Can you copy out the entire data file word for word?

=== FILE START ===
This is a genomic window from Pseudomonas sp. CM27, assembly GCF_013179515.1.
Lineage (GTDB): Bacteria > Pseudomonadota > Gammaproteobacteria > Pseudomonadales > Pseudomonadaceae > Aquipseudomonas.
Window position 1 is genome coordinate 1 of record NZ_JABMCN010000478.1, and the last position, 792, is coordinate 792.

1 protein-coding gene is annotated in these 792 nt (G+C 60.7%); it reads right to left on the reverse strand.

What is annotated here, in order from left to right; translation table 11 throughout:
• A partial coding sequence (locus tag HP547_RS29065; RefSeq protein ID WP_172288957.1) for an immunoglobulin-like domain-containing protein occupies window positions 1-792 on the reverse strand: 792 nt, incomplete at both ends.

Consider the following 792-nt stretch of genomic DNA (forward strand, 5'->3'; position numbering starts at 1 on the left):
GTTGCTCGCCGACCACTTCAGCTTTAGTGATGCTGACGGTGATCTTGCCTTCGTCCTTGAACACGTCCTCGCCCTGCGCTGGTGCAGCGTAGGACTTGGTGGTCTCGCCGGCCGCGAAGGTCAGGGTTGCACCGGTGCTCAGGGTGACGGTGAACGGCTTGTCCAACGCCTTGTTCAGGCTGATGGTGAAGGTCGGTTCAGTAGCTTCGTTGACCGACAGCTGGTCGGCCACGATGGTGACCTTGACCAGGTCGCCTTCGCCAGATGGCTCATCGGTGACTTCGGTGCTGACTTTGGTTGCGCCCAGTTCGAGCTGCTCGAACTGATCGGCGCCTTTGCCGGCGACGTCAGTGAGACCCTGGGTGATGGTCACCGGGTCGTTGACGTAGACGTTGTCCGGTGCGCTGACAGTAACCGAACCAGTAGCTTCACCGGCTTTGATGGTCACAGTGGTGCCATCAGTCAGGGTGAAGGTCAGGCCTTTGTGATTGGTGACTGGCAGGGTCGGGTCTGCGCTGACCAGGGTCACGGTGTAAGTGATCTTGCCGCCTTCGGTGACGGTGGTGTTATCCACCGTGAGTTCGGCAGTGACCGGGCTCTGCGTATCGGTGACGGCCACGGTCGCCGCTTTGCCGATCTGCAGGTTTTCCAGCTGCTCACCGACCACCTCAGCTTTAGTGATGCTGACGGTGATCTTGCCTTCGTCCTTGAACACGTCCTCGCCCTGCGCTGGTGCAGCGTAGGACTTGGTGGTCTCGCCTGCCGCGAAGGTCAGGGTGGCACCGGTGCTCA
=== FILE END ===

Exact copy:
This is a genomic window from Pseudomonas sp. CM27, assembly GCF_013179515.1.
Lineage (GTDB): Bacteria > Pseudomonadota > Gammaproteobacteria > Pseudomonadales > Pseudomonadaceae > Aquipseudomonas.
Window position 1 is genome coordinate 1 of record NZ_JABMCN010000478.1, and the last position, 792, is coordinate 792.

1 protein-coding gene is annotated in these 792 nt (G+C 60.7%); it reads right to left on the reverse strand.

What is annotated here, in order from left to right; translation table 11 throughout:
• A partial coding sequence (locus tag HP547_RS29065; RefSeq protein ID WP_172288957.1) for an immunoglobulin-like domain-containing protein occupies window positions 1-792 on the reverse strand: 792 nt, incomplete at both ends.

Consider the following 792-nt stretch of genomic DNA (forward strand, 5'->3'; position numbering starts at 1 on the left):
GTTGCTCGCCGACCACTTCAGCTTTAGTGATGCTGACGGTGATCTTGCCTTCGTCCTTGAACACGTCCTCGCCCTGCGCTGGTGCAGCGTAGGACTTGGTGGTCTCGCCGGCCGCGAAGGTCAGGGTTGCACCGGTGCTCAGGGTGACGGTGAACGGCTTGTCCAACGCCTTGTTCAGGCTGATGGTGAAGGTCGGTTCAGTAGCTTCGTTGACCGACAGCTGGTCGGCCACGATGGTGACCTTGACCAGGTCGCCTTCGCCAGATGGCTCATCGGTGACTTCGGTGCTGACTTTGGTTGCGCCCAGTTCGAGCTGCTCGAACTGATCGGCGCCTTTGCCGGCGACGTCAGTGAGACCCTGGGTGATGGTCACCGGGTCGTTGACGTAGACGTTGTCCGGTGCGCTGACAGTAACCGAACCAGTAGCTTCACCGGCTTTGATGGTCACAGTGGTGCCATCAGTCAGGGTGAAGGTCAGGCCTTTGTGATTGGTGACTGGCAGGGTCGGGTCTGCGCTGACCAGGGTCACGGTGTAAGTGATCTTGCCGCCTTCGGTGACGGTGGTGTTATCCACCGTGAGTTCGGCAGTGACCGGGCTCTGCGTATCGGTGACGGCCACGGTCGCCGCTTTGCCGATCTGCAGGTTTTCCAGCTGCTCACCGACCACCTCAGCTTTAGTGATGCTGACGGTGATCTTGCCTTCGTCCTTGAACACGTCCTCGCCCTGCGCTGGTGCAGCGTAGGACTTGGTGGTCTCGCCTGCCGCGAAGGTCAGGGTGGCACCGGTGCTCA